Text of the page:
Only takes one plant to affect yield
SURVEYS show that about half of all winter rape fields contain cleavers, albeit not always at very high levels. Its aggressiveness means that even small populations can cause a lot of trouble, and a single escaped plant can produce 500 seeds or more.
Rothamsted Experimental Stations Dr Peter Lutman has found that in early drilled winter rape a mere 0.5 cleavers/sq m can cut yield by 5%, worth about £24 for a 3t/ha (24cwt/acre) crop. A more typical infestation is 2-4/sq m, he says, although the weed tends to occur in fairly dense patches rather than spread throughout the crop. Those populations cut the crops value by £96 to £192/ha (£79/acre).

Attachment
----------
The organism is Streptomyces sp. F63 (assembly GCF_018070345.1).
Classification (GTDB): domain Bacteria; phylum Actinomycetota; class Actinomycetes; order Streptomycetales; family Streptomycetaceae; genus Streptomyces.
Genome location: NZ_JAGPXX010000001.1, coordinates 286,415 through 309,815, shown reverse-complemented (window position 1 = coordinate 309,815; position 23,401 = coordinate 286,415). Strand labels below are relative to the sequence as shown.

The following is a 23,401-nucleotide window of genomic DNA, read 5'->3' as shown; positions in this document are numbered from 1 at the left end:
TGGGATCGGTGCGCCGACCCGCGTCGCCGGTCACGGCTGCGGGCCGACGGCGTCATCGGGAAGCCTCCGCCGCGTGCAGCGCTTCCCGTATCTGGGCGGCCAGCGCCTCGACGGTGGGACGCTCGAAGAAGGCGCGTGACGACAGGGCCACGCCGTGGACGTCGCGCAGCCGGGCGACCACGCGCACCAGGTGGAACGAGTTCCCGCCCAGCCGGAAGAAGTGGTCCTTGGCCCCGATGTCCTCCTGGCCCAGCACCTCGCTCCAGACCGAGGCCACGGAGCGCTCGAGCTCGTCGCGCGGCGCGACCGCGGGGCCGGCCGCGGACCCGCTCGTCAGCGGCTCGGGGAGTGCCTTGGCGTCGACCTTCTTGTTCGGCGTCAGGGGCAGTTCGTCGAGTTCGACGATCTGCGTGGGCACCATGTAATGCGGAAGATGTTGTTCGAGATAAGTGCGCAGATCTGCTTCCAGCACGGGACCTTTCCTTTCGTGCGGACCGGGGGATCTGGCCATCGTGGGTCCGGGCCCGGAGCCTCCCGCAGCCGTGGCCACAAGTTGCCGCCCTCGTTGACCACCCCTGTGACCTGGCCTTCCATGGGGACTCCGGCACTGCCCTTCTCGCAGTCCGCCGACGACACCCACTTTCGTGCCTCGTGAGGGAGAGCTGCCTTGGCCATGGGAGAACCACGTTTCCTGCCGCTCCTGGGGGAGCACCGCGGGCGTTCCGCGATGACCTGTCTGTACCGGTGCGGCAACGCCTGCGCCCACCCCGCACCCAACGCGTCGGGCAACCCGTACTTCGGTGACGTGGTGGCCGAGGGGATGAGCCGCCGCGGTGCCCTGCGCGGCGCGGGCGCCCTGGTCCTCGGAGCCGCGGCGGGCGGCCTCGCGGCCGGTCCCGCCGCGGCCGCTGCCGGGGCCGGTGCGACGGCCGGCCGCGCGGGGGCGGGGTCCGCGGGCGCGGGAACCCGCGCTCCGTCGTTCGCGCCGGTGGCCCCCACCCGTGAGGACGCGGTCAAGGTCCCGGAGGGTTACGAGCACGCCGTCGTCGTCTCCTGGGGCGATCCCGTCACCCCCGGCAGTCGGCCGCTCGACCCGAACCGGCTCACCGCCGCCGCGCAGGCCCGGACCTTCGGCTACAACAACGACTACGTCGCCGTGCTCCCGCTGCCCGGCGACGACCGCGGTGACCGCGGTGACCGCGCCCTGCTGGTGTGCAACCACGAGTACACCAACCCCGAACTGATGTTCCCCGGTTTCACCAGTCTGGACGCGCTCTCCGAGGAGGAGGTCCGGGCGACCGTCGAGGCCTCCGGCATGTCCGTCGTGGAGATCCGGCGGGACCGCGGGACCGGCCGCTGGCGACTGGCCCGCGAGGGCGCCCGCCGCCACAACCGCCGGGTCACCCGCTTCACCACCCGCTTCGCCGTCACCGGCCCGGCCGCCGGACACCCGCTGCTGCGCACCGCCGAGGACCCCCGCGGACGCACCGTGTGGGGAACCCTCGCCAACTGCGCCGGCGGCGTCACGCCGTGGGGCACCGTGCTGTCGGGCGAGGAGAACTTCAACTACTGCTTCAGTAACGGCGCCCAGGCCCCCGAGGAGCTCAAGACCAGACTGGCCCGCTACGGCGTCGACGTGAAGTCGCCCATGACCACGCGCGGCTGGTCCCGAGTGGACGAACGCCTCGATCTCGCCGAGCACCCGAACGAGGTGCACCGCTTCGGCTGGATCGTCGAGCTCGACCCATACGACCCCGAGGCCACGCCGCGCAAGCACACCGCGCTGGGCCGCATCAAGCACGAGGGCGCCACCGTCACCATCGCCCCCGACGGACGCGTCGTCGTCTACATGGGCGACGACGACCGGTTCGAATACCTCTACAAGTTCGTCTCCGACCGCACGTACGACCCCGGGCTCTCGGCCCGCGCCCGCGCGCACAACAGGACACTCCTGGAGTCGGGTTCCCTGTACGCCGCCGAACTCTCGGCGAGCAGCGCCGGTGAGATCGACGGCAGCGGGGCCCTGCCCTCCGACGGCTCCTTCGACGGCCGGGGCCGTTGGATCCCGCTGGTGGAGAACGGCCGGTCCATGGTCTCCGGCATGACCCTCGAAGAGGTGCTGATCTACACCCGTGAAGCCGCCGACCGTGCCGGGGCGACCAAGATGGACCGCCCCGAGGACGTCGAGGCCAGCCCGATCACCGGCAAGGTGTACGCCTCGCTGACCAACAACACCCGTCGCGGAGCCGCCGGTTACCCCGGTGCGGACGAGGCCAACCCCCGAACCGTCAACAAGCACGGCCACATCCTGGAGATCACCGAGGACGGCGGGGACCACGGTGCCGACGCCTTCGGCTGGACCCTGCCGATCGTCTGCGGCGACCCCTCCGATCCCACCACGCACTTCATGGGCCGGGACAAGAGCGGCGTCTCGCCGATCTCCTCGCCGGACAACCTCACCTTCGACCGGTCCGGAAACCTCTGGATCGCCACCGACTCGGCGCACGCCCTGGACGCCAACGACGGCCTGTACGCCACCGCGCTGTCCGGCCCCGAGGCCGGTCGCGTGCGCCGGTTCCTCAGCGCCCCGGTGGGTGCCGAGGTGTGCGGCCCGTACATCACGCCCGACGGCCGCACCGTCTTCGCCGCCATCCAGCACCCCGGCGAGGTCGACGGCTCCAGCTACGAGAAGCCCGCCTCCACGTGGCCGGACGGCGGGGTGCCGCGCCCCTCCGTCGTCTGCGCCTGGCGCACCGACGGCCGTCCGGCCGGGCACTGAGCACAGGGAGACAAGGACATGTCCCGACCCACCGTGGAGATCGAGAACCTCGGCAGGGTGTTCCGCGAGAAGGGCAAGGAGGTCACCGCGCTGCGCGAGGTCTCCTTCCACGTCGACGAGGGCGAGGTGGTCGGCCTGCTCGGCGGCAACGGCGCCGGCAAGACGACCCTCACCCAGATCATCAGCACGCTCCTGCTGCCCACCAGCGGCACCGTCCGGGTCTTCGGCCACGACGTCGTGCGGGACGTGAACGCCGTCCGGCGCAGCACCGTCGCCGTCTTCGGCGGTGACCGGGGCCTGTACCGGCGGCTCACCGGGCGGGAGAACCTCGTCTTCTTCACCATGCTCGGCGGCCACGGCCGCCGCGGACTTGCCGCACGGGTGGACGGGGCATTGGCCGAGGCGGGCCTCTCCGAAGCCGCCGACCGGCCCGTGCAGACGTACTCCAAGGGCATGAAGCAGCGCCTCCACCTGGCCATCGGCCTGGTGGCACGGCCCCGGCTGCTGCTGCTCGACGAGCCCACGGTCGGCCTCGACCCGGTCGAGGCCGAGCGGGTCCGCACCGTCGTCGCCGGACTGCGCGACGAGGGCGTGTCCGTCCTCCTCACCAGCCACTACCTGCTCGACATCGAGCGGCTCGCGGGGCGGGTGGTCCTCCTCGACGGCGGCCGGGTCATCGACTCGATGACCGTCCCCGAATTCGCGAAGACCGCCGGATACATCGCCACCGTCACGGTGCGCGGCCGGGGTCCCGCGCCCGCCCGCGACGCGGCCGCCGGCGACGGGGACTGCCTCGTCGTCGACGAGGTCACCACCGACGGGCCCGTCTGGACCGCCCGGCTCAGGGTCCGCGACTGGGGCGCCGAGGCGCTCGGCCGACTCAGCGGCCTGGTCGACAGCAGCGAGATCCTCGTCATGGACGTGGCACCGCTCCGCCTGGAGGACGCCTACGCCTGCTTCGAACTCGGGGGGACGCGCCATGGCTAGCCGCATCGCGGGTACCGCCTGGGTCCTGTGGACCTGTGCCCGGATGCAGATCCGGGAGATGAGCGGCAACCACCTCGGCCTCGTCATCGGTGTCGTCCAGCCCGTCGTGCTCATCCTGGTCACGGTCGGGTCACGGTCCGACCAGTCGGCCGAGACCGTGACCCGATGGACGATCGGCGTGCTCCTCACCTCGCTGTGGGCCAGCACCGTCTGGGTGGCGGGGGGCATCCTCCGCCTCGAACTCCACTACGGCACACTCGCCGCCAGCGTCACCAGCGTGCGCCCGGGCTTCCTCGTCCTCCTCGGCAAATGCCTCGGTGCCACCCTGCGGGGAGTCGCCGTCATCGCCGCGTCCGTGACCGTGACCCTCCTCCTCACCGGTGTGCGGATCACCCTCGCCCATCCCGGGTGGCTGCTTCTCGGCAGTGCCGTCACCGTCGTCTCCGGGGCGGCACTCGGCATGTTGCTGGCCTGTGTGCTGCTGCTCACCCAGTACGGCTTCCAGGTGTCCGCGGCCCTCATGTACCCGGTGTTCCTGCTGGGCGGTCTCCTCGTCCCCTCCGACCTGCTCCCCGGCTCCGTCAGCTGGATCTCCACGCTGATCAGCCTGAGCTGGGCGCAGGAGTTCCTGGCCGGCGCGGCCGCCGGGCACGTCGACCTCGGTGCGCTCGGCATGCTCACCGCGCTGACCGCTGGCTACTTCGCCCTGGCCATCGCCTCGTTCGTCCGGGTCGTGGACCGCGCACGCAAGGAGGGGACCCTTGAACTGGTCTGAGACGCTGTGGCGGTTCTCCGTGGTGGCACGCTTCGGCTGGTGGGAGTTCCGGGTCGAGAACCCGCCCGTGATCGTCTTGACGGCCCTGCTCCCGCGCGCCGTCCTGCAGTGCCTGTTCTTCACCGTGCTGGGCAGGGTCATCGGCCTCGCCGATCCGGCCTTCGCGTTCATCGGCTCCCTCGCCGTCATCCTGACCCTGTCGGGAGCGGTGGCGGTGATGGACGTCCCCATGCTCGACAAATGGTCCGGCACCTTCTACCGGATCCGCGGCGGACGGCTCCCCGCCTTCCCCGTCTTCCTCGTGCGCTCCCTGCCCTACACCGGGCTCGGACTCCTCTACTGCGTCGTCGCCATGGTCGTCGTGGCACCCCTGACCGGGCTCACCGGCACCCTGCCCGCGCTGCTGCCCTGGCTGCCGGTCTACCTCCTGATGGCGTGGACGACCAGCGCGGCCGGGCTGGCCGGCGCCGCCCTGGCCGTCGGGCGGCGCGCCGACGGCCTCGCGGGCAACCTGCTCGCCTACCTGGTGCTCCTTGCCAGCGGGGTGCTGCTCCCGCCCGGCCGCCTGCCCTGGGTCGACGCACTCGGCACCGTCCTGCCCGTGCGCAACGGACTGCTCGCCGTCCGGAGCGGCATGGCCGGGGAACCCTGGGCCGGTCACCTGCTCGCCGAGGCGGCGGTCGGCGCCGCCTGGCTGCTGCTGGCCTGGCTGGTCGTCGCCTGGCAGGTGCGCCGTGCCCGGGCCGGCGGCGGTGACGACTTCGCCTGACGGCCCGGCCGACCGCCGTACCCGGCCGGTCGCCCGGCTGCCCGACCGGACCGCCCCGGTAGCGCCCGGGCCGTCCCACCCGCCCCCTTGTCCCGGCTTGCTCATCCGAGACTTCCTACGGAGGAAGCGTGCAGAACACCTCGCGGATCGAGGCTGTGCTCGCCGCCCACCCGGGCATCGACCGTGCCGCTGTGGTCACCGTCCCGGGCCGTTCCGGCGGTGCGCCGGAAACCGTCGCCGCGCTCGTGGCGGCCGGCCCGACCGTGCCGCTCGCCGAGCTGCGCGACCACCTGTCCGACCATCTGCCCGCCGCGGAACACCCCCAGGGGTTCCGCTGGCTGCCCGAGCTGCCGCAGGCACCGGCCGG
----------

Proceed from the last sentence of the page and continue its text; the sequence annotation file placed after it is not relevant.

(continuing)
Apart from causing direct yield loss, the weed raises harvesting, cleaning and drying costs and reduces the crops market value. And because combines cannot effectively handle clumps of cleavers, the amount of rape it discharges with the trash increases.
Generally seed samples with more than 45% cleavers are refused by crushers until cleaned. This costs growers £15-20/t. But the smallest cleavers seed is difficult to remove. If it exceeds the 4% ceiling, the sample will be rejected.